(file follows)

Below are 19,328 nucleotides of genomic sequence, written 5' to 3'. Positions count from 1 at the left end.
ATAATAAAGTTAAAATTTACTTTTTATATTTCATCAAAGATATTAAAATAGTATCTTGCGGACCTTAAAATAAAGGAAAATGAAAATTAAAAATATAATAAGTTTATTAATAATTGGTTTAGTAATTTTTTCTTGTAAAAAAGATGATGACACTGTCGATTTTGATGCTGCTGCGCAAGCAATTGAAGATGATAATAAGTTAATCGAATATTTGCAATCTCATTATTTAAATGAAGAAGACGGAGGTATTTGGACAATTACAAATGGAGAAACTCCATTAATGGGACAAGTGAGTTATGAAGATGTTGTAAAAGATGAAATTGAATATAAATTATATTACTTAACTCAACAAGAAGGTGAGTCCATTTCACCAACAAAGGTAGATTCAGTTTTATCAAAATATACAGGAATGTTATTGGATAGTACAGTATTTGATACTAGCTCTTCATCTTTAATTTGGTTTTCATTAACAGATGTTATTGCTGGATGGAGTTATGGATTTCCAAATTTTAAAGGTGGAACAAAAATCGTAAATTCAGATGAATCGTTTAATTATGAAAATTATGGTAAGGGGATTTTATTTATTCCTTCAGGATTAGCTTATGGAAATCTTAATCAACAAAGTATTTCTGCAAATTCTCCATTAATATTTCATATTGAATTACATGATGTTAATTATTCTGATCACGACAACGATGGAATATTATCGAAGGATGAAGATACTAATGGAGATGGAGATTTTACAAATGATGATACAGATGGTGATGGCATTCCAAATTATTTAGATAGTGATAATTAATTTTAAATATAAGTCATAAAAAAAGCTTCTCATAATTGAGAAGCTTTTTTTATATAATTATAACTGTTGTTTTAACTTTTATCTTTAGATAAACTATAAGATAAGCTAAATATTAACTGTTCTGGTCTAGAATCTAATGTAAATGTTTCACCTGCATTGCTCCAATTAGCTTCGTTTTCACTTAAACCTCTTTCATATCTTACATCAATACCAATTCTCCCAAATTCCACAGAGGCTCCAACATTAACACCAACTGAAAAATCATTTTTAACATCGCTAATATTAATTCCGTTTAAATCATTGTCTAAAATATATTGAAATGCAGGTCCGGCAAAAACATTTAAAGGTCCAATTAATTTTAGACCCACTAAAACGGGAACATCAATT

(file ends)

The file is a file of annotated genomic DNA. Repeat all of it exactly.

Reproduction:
Below are 19,328 nucleotides of genomic sequence, written 5' to 3'. Positions count from 1 at the left end.
ATAATAAAGTTAAAATTTACTTTTTATATTTCATCAAAGATATTAAAATAGTATCTTGCGGACCTTAAAATAAAGGAAAATGAAAATTAAAAATATAATAAGTTTATTAATAATTGGTTTAGTAATTTTTTCTTGTAAAAAAGATGATGACACTGTCGATTTTGATGCTGCTGCGCAAGCAATTGAAGATGATAATAAGTTAATCGAATATTTGCAATCTCATTATTTAAATGAAGAAGACGGAGGTATTTGGACAATTACAAATGGAGAAACTCCATTAATGGGACAAGTGAGTTATGAAGATGTTGTAAAAGATGAAATTGAATATAAATTATATTACTTAACTCAACAAGAAGGTGAGTCCATTTCACCAACAAAGGTAGATTCAGTTTTATCAAAATATACAGGAATGTTATTGGATAGTACAGTATTTGATACTAGCTCTTCATCTTTAATTTGGTTTTCATTAACAGATGTTATTGCTGGATGGAGTTATGGATTTCCAAATTTTAAAGGTGGAACAAAAATCGTAAATTCAGATGAATCGTTTAATTATGAAAATTATGGTAAGGGGATTTTATTTATTCCTTCAGGATTAGCTTATGGAAATCTTAATCAACAAAGTATTTCTGCAAATTCTCCATTAATATTTCATATTGAATTACATGATGTTAATTATTCTGATCACGACAACGATGGAATATTATCGAAGGATGAAGATACTAATGGAGATGGAGATTTTACAAATGATGATACAGATGGTGATGGCATTCCAAATTATTTAGATAGTGATAATTAATTTTAAATATAAGTCATAAAAAAAGCTTCTCATAATTGAGAAGCTTTTTTTATATAATTATAACTGTTGTTTTAACTTTTATCTTTAGATAAACTATAAGATAAGCTAAATATTAACTGTTCTGGTCTAGAATCTAATGTAAATGTTTCACCTGCATTGCTCCAATTAGCTTCGTTTTCACTTAAACCTCTTTCATATCTTACATCAATACCAATTCTCCCAAATTCCACAGAGGCTCCAACATTAACACCAACTGAAAAATCATTTTTAACATCGCTAATATTAATTCCGTTTAAATCATTGTCTAAAATATATTGAAATGCAGGTCCGGCAAAAACATTTAAAGGTCCAATTAATTTTAGACCCACTAAAACGGGAACATCAATT